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ANFINSEN (Anfinsen), Christian

( American biochemist and Nobel Prize in Chemistry, 1972)

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Biography ANFINSEN (Anfinsen), Christian
genus. March 26, 1916
American biochemist Christian Boehmer Anfinsen was born in Monessene (Pennsylvania), a small mill town near Pittsburgh. His father, after whom he was named, immigrated to the U.S. from Norway, and his mother, Sofia Anfinsen (nee Rasmussen), was also of Norwegian descent. At the end of the local school A. entered Svortmor College, where in 1937. he was awarded a bachelor's degree. He then studied organic chemistry at the University of Pennsylvania, while performing duties of assistant teacher of the subject. In 1939, Mr.. He received a Master of Science, and the following year transferred to Carlsberg Laboratory in Copenhagen (Denmark) as a Fellow of the American-Scandinavian Foundation.
Returning in 1940. in the United States, A. receives a scholarship to Harvard University. Three years later, it was he awarded a doctorate in biochemistry, and he became a lecturer in the Department of Biological Chemistry, Harvard Medical School in Boston. In 1944 ... 1946. He serves on the civilian position in the Office of research and development work U.S.. During the 1947/48 academic r. was a junior researcher of the American Cancer Society at the biochemical department of the Nobel Institute in Sweden, where he worked under the guidance of a. Hugo Hugo Theorell. After returning to the U.S. A. became an associate professor at Harvard, . but at the end of the year left the post and headed the laboratory of cellular physiology at the National Institute of Cardiology, . part of the National Board of Health (NHS) in Bethesda (Maryland).,
. In a doctoral dissertation
. described his research to develop methods for measuring the activity of enzymes located in the retina. Enzymes - a chain of amino acids that control chemical reactions in living organisms. Since the enzymes are more catalytic and not structural proteins (similar to muscle proteins), they control the reactions themselves are not engaging in them. When A. began this work, it was known that the chain of amino acids curled in a three-dimensional spherical. It was assumed that each type of protein coiled, although not known how, and takes some, but for him a characteristic shape, which is linked to its function. But nobody at that time had not yet determined the complete amino acid sequence of an enzyme and did not know anything about how enzymes control a huge set of known biochemical reactions.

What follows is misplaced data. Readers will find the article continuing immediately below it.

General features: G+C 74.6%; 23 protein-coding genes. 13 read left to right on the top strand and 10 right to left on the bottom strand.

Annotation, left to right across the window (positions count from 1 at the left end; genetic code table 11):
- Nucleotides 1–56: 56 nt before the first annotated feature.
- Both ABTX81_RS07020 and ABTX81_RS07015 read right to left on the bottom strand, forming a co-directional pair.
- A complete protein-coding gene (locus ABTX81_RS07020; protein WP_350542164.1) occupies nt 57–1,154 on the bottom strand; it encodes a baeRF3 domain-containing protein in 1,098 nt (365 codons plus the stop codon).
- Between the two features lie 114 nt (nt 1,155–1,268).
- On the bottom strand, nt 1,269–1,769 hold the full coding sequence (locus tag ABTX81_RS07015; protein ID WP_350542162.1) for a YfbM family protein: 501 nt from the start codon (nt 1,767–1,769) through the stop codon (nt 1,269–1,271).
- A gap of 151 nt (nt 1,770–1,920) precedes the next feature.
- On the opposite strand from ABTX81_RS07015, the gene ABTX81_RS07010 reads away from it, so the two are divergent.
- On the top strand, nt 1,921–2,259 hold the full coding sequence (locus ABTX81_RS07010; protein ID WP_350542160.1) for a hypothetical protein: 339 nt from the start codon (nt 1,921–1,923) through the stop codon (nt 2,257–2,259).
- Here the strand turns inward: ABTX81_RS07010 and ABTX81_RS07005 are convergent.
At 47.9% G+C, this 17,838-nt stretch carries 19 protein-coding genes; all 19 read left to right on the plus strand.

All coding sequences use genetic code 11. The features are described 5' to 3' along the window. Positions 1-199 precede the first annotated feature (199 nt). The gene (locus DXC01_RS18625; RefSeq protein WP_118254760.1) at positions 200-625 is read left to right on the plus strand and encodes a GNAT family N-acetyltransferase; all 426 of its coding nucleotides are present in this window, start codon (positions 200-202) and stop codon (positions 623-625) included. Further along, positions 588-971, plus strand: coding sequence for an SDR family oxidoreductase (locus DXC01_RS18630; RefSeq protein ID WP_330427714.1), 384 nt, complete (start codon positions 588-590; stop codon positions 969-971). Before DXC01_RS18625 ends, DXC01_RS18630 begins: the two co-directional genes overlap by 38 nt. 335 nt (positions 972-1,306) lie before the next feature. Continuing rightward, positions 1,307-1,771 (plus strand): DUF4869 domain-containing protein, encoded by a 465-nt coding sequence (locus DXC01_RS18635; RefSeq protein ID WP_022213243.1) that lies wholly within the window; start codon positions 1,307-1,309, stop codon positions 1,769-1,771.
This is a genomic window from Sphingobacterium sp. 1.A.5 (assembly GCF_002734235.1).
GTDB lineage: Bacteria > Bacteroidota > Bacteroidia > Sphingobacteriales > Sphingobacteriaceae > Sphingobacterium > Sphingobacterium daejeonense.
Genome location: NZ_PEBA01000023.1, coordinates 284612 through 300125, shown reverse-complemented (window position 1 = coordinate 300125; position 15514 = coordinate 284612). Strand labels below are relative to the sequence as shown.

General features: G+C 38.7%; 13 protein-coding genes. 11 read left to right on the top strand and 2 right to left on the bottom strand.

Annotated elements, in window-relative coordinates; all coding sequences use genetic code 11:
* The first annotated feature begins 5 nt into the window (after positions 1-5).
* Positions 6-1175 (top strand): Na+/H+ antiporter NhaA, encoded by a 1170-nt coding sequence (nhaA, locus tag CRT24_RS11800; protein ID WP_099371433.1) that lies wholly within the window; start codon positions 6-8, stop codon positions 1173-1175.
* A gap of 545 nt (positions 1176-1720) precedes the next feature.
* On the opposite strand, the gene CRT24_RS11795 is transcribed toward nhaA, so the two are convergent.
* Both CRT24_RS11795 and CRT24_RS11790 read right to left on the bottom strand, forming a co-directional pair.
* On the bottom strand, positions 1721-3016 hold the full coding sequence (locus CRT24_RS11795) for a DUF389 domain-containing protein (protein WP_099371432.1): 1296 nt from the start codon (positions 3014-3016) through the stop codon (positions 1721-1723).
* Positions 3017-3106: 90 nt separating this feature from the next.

A. believed that to understand the relationship of structure and function of enzymes necessary to examine the process of collecting them in living organisms. In the mid 40-ies. He and his colleague David Steinberg began to explore the incorporation of amino acids labeled in proteins. Previously, Frederick Sanger at Cambridge University in England has identified the sequence of the 51 th amino acid protein of insulin. Applying the methods of Sanger in their studies, A. suggested that if he synthesizes a chain of amino acids by adding them one by one, and will measure its activity after each stage, he can accurately determine the relationship between the properties of the enzyme and amino acid sequence. For his research he chose ribonuclease bull - an enzyme consisting of 124 amino acids and are synthesized in the pancreas. Splitting the nucleotide chain of ribonucleic acid (RNA) in food, ribonuclease makes it possible to reuse the components in the body of the chain.
. Almost at the same time, the research team the Rockefeller Institute (now Rockefeller University), led by Stanford Moore and William X
. Stein, started work on a similar problem. And Soon. realized that this group can determine the amino acid sequence of the enzyme before it will do it myself.
Rockefeller Prize Awarding allowed A. take a vacation in the NHS and to academic 1954/55 r. a Carlsberg Laboratory, working under the direction of Kai Linderstrema-Lang. As a physical chemist, Linderstrem Lang helped A. in the study of enzymes, 'depriving these organic compounds - as he later wrote a. - These large non-crystalline macromolecules veil of secrecy '. Planning to do only the first synthesis of an enzyme, it nevertheless decided to proceed with the examination of the whole molecule of ribonuclease, watching her in various conditions.